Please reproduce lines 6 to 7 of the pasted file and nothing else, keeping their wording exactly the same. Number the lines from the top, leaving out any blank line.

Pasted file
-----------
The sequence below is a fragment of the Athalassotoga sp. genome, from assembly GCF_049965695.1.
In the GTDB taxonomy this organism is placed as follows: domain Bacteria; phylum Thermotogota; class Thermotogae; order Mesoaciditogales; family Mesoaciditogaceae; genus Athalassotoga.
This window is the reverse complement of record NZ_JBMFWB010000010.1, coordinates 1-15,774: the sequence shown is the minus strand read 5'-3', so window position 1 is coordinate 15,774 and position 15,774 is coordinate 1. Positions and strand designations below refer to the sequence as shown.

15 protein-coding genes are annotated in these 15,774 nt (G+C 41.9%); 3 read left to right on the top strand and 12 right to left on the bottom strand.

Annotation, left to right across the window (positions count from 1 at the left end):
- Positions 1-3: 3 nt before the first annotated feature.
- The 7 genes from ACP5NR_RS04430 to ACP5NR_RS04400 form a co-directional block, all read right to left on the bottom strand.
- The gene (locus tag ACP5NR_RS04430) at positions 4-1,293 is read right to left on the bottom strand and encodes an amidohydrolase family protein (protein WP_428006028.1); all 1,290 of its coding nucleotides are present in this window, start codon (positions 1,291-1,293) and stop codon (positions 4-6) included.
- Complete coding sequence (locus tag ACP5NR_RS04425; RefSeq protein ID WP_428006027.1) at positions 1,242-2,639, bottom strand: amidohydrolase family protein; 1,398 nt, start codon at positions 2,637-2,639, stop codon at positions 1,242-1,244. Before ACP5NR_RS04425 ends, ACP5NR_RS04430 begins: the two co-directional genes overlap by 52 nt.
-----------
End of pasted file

- Positions 1-3: 3 nt before the first annotated feature.
- The 7 genes from ACP5NR_RS04430 to ACP5NR_RS04400 form a co-directional block, all read right to left on the bottom strand.